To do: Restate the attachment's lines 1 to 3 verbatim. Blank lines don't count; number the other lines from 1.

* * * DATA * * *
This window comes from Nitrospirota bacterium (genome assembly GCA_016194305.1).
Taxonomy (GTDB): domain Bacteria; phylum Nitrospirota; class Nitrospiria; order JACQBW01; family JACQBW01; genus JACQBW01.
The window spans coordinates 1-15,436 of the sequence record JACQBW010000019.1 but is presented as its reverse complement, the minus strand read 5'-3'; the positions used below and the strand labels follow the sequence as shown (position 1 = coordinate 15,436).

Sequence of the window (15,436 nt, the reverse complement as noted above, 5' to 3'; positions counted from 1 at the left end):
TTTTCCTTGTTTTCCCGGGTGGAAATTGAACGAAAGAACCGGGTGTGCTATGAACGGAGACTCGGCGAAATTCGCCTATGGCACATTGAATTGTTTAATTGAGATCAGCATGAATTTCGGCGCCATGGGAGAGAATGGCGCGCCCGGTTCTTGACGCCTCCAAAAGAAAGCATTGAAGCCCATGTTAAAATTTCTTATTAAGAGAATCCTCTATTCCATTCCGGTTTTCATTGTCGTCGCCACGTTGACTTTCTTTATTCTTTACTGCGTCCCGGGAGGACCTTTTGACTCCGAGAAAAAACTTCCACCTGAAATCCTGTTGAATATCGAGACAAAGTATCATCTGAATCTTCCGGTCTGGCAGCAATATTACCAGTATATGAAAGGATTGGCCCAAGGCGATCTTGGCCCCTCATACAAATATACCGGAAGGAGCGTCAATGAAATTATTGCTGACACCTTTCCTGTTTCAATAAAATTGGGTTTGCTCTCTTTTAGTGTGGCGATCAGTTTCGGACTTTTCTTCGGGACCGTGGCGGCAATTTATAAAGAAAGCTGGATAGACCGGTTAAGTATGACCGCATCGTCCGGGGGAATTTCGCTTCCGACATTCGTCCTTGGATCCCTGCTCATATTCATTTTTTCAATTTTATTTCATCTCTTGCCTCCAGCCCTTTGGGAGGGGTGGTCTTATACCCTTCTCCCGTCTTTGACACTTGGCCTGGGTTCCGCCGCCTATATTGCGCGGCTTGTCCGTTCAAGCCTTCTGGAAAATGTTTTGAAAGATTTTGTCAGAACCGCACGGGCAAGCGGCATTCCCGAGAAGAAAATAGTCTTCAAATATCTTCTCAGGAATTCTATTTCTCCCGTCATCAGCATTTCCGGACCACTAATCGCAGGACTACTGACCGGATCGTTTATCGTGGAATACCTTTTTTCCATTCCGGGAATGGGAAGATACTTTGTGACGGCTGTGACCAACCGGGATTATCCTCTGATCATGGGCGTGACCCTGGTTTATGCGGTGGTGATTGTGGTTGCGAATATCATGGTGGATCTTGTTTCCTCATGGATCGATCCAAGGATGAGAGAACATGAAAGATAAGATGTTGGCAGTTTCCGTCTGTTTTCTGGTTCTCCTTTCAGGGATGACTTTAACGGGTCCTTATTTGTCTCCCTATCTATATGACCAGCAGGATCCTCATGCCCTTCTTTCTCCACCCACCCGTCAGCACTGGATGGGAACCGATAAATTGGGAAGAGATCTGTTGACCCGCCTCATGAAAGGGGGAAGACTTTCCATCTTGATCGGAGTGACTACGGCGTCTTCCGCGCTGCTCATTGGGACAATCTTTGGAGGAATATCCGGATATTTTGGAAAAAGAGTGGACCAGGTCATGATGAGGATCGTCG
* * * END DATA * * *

This window comes from Nitrospirota bacterium (genome assembly GCA_016194305.1).
Taxonomy (GTDB): domain Bacteria; phylum Nitrospirota; class Nitrospiria; order JACQBW01; family JACQBW01; genus JACQBW01.
The window spans coordinates 1-15,436 of the sequence record JACQBW010000019.1 but is presented as its reverse complement, the minus strand read 5'-3'; the positions used below and the strand labels follow the sequence as shown (position 1 = coordinate 15,436).